High-tech X-ray equipment funded by a $265,000 National Science Foundation grant is opening up valuable opportunities in classroom instruction and research.
Housed in the Geology and Environmental Geosciences Department, the new X-ray system enables professors and students to make high-temperature measurements to study thermal expansion in minerals as well as to identify naturally occurring and synthetic minerals, according to Guy Hovis, Markle Professor of Geology and Environmental Geosciences, who applied for the grant. Geologists seek to discover the principles involved in how minerals respond to increasing temperature and how the atomic structures of minerals mechanistically expand, he says.
“In the past I would take students to Cambridge University to make the measurements, but now we’ll be able to make the measurements here at Lafayette,” says Hovis. “Past work has been published as student-coauthored papers in highly respected peer-reviewed journals.”
There are many additional measurements the X-ray system can take that would be of interest to other departments at Lafayette, including those in engineering, the natural sciences, and some non-technical programs.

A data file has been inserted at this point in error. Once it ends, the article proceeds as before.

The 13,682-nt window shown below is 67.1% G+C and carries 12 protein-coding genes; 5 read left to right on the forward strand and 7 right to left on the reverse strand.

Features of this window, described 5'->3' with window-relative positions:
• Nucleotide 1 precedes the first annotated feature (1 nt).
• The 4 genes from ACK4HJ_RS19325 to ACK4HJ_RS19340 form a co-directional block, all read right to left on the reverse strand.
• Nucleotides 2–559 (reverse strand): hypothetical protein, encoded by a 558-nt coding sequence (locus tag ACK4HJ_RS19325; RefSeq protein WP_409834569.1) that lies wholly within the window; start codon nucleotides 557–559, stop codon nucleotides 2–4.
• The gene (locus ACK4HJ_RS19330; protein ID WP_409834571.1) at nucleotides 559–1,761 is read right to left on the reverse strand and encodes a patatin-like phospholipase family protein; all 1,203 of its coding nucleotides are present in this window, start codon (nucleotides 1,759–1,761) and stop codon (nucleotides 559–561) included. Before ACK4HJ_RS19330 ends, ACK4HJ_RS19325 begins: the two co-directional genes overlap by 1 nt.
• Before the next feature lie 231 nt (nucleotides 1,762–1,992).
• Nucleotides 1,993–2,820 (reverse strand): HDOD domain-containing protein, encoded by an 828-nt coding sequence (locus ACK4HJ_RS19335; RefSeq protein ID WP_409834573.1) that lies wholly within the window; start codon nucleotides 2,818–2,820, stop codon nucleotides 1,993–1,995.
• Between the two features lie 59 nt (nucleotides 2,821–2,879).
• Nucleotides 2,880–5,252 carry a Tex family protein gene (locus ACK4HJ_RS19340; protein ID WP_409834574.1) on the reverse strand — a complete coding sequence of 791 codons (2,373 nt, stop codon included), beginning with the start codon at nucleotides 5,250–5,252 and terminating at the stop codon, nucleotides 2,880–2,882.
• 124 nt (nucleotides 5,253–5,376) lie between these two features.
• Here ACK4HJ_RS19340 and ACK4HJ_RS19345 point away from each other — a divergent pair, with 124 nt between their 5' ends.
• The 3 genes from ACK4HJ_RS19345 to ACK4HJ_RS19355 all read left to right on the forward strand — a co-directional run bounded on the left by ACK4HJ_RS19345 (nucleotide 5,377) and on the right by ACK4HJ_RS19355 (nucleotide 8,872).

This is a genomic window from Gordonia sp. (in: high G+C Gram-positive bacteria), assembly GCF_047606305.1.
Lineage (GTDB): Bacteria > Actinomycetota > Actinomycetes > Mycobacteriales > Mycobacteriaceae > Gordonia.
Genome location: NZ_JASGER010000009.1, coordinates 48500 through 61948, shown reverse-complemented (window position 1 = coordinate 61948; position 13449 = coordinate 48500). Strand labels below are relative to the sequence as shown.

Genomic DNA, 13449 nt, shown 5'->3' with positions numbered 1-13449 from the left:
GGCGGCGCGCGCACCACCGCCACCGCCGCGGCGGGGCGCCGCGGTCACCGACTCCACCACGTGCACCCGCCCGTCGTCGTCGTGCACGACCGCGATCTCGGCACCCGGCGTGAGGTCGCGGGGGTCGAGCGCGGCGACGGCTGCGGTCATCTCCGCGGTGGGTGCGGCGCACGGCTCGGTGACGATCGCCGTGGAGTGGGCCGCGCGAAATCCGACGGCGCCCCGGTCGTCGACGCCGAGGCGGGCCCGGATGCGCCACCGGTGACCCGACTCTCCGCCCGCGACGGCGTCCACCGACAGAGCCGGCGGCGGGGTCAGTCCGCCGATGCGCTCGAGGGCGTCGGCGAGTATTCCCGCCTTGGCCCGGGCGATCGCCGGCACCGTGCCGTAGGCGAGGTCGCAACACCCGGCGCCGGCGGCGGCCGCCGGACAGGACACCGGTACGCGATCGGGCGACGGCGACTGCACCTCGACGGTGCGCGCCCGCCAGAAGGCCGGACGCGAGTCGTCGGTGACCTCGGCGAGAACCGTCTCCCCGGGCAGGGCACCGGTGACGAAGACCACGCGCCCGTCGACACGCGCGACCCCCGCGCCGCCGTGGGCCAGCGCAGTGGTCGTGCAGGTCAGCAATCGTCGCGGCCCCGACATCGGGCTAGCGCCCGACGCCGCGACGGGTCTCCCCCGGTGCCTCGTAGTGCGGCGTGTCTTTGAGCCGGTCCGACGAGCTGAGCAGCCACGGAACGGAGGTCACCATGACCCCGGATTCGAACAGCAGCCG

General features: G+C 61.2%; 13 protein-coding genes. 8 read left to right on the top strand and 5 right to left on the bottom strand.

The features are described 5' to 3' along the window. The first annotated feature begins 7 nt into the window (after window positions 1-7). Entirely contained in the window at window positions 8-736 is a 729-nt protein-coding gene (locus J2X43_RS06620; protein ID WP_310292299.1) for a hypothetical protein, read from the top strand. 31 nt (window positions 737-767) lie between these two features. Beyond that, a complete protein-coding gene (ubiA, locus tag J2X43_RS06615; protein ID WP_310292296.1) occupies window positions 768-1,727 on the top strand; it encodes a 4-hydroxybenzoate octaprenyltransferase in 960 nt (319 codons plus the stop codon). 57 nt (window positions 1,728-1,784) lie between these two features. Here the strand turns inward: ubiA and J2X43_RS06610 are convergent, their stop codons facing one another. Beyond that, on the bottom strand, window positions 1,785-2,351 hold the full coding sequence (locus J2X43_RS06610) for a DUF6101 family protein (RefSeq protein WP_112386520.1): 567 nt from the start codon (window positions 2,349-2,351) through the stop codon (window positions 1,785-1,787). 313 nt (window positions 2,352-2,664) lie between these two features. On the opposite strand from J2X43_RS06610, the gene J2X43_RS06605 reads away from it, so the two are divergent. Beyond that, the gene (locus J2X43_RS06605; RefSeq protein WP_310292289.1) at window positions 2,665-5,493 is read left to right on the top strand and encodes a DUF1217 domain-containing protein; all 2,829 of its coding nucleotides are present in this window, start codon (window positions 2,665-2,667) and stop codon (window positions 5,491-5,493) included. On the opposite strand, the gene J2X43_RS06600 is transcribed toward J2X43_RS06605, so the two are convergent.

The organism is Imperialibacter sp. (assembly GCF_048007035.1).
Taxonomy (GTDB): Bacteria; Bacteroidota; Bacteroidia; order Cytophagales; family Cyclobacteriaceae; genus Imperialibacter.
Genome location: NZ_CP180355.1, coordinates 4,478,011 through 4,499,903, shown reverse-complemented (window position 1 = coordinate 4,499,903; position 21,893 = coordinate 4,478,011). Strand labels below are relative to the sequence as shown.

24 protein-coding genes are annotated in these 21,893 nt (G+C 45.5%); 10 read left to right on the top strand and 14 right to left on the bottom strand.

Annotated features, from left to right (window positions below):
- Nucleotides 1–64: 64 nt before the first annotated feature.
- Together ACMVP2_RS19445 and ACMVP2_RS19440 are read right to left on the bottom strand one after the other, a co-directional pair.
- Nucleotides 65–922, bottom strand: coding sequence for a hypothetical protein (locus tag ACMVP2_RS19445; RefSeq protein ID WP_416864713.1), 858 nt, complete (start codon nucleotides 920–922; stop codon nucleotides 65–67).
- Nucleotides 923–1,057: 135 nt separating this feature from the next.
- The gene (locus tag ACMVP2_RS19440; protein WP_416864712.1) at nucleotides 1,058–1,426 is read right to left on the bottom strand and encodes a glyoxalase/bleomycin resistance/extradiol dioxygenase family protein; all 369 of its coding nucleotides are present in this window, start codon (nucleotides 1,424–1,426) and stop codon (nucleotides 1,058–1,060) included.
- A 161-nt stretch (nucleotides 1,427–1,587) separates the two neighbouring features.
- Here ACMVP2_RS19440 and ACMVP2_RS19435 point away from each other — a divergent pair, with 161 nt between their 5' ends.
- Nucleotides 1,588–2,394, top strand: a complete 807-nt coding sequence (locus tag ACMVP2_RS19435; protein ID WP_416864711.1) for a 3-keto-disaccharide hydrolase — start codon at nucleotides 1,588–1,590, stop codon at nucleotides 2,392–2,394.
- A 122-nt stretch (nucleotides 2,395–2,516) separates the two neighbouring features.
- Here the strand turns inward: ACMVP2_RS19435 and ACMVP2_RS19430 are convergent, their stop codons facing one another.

According to Hovis, areas in which it could be used include residual stress (relating to the strength of materials), Rietveld analysis (detailed information about crystal structures), nanomaterials, computed tomography (size, shape, inner morphology, and pore distributions of certain small samples), thin films, semi-conductors, micro-diffraction (e.g. to study paint flakes from ancient masterpieces), and texture analysis of metals and ceramics.
The equipment enables Hovis’ calorimetry lab to characterize the materials being studied. His Geology 200 class, Earth and Planetary Materials, uses the unit to acquire information on the lattice dimensions of crystalline compounds and to identify minerals. Two students this summer will use it to study the thermal expansion of additional mineral systems through Lafayette’s EXCEL Scholars undergraduate research program.
Geology major Derek Morris ’13 (Lewiston, Maine) used the equipment for an independent study project on the thermal expansion of a group of minerals called pyroxenes.
“The unit sends out X-rays to a sample and bounces its atomic structure back,” he explains. “The unit is then used to observe how this atomic structure changes with increasing heat. This knowledge is useful because it helps geologists understand how minerals behave deep down in the earth’s crust where it is really hot.”
According to Morris, using the machine was the major benefit of his two-semester research project.
“It took the better part of a semester to just learn the basics of being able to use this machine and the associated programs,” he says. “So just the ability to use the thing is a marketable skill in itself. Being able to apply to grad schools already having this experience and training was a huge help.”